My data:

  • Size - 15+ Terabytes of text.
  • Data: Maximum of 1300 rows (always same row headers) , Maximum of 6 columns
  • The column headers will be different but the value are all percent values that will be between 0 - 100. The total of the columns in one row will add up to 100% always. So we can get rid of one column right away.

Can I keep this as a flat file system? This will be a tree structure, so I don’t think there is any value in MySQL. Maybe NoSQL. Once the data is there, it never has to be updated. It’s just read. Example:

Item, action1, action2, action3
A, 20, 40, 60
B, 20, 30, 50
ZZZ 50, 50, 0


The data will be read on a site. 500 users maximum (most likely under 100) and they will all be reading different files, rarely the same one at the same time. When reading a file all the info is used, so there is no value in being able to only read one row. We will always load all info from the file. The info is only read, never updated.


  1. Best way to store this info?
  2. Each node (aka csv file) in the tree is in its own folder, with sub folders representing the children node in it too. Going all the way down the tree. Is this a massive waste of space? Not sure of a better way to do it if it is.

I'm going to be creating a 15+ TB of data. Very easily will grow to 50tb. I really want to make sure I do this correctly from the beginning. Any advice at all from someone experienced in this can save me a massive amount of time and future headaches. Even hints that will point me in the correct direction I was going to use something like MongoDB but I am starting to think that maybe keeping it as a flat file system won't be bad since I always load the full file anyway and the folder structure keeps track of the tree. No one will need to jump to some node really far down the line.

This is a massive game-tree (more like this). So we start at the root. The root will be a folder called root and have a csv file like above. This folder will have sub folders that represent the children also with csv files like above and folder representing their children. And so on... So to get info you click down the tree. There will be code that just reads the sub folders and creates links to the next nodes. (One game tree will have 25-100k nodes... so that means 25-100k folders which i think may be a waste of space.)

  • 1
    What is the access pattern to select the csv file of interest? Is the file path given? Is some kind of search through the contents necessary? Aug 24, 2017 at 20:50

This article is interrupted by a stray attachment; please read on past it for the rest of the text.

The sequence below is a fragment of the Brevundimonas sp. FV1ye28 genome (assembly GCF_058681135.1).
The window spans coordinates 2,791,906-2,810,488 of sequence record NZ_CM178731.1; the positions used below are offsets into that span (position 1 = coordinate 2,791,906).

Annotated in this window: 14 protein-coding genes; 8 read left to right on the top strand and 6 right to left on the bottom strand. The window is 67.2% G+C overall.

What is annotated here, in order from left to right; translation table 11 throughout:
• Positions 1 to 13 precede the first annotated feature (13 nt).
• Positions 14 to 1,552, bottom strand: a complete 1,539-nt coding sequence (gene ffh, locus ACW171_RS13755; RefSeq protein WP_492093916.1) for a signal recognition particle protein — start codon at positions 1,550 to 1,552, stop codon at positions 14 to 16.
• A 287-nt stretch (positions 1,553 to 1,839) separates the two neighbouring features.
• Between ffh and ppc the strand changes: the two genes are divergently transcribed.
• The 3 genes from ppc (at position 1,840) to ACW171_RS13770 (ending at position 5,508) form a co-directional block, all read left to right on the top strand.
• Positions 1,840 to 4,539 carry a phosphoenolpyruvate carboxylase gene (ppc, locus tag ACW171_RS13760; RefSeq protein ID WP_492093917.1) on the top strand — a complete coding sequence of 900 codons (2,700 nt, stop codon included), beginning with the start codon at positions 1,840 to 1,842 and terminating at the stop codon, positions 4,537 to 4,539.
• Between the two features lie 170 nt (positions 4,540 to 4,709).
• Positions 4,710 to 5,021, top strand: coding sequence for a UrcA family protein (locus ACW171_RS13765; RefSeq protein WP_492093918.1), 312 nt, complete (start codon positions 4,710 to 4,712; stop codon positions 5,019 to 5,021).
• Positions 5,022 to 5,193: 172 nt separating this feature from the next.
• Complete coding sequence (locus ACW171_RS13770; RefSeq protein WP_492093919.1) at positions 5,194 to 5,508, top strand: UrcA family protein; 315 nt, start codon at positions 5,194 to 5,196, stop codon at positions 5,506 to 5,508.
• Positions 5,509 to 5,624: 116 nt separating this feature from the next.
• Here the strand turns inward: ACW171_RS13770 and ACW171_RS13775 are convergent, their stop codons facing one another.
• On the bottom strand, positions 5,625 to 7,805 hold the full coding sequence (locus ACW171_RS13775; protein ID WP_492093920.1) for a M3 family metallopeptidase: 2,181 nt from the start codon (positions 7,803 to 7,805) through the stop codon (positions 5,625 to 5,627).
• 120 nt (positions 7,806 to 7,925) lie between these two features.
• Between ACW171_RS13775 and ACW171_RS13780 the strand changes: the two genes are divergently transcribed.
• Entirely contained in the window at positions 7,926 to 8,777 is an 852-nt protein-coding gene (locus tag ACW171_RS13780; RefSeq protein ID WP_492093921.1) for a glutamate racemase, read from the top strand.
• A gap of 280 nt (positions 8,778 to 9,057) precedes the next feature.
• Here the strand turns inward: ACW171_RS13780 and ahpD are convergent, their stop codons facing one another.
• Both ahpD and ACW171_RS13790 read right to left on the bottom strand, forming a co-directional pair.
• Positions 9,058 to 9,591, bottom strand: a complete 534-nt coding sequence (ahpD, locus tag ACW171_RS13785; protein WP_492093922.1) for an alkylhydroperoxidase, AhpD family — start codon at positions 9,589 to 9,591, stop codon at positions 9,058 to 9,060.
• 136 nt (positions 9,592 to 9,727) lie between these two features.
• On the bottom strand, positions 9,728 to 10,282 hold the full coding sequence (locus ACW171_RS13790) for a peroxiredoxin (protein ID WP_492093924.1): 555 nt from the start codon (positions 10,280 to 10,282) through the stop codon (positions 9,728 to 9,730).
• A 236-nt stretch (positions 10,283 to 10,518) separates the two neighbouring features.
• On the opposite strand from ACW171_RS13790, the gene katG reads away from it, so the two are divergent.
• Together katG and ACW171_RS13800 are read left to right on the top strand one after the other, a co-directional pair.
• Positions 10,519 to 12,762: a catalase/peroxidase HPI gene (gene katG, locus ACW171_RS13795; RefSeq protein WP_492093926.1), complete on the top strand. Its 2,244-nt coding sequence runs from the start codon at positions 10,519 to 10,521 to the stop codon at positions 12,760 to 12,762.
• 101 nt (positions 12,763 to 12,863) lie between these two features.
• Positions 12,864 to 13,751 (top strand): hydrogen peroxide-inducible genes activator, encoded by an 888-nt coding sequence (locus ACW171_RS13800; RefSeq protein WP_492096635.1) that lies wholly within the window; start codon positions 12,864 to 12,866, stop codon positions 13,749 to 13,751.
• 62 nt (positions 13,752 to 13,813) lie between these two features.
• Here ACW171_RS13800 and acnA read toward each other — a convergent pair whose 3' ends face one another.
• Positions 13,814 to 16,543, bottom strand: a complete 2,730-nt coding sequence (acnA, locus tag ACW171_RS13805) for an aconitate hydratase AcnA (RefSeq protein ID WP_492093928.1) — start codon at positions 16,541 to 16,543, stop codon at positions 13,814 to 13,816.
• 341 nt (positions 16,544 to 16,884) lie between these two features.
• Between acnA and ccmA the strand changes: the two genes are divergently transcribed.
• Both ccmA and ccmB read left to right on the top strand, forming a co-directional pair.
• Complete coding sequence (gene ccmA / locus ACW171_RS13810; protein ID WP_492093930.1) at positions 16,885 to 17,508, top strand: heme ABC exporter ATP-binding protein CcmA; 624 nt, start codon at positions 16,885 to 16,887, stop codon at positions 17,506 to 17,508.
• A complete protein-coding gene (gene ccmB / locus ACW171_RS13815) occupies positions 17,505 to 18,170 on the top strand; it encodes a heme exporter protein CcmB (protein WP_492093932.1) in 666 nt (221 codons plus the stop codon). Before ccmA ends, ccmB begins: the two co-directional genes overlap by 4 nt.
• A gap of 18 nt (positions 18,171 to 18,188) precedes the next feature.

• What are you trying to achieve after storing this data? are you will query those values and require fast retrieval time? or it is for archiving purposes? is this a state/action value matrix that needs to be updated regularly?
    – A.Rashad
    Aug 24, 2017 at 20:58
  • 2
    You do this "correctly from the beginning" when you use the most simple solution you can think of which has no obvious drawbacks (seems to be flat files in a folder hierarchy), and try out how it works. There is still room for optimization in performance (for example by picking the right kind of file server storage system) or disk space (for example by compressing each file).
    – Doc Brown
    Aug 24, 2017 at 21:00
  • 2
    ... If it turns out you need something more sophisticated, you did not really invest too much effort. This will be much better than the other way round, by starting with something more complicated "just in case" first, which then might turn out to be a dead end.
    – Doc Brown
    Aug 24, 2017 at 21:04
  • 2
    @lessharm: don't worry about making something working more efficient first, make it working first. Then, measure if you need more efficiency.
    – Doc Brown
    Aug 26, 2017 at 7:11

1 Answer 1


File systems are very well optimised, so flat files might work very well. Since it is a game tree, I imagine each user is walking the tree, choosing a child node each time.

You haven't mentioned the request rate. If it is high, you will want an SSD, which is great for write once read many.

Given that a user always loads the entire file, it would be good to ensure that the file fits in a single block in the file system. The simplest way is to make a custom volume if necessary. This might also push you to use a binary encoding of the file rather than ASCII. Given that the row labels are constant you don't need to store them at all.

Are the values in each file arbitrary? Or can then be calculated based on the values in the parent? If so, it might be better to recalculate on demand - the instruction path length for I/O is quite long so you can do quite a lot of computation.

  • That's exactly how the user will navigate, it will always be one step up or down. The request rate wont be very high and it will be terabytes of data so I wont go with an ssd. Recalculation on the fly is a good idea but not an option at the moment... maybe as my programming skills improve :D What would the value be of the custom volume? I guess most csv files will be around 2kb. I quickly tried a google search on custom volumes and didn't really find much info on it. Maybe I'm using the wrong key words?
    – lessharm
    Aug 28, 2017 at 22:45
  • If you use a new "advance format" disk, the standard sector size is 4K, so each file should fit in a single sector. If you have an older disk reformatting to that size would be advisable. Sep 4, 2017 at 16:05
  • thx for the the advice, looks like win server 2012 uses 4k disk size
    – lessharm
    Sep 6, 2017 at 8:55

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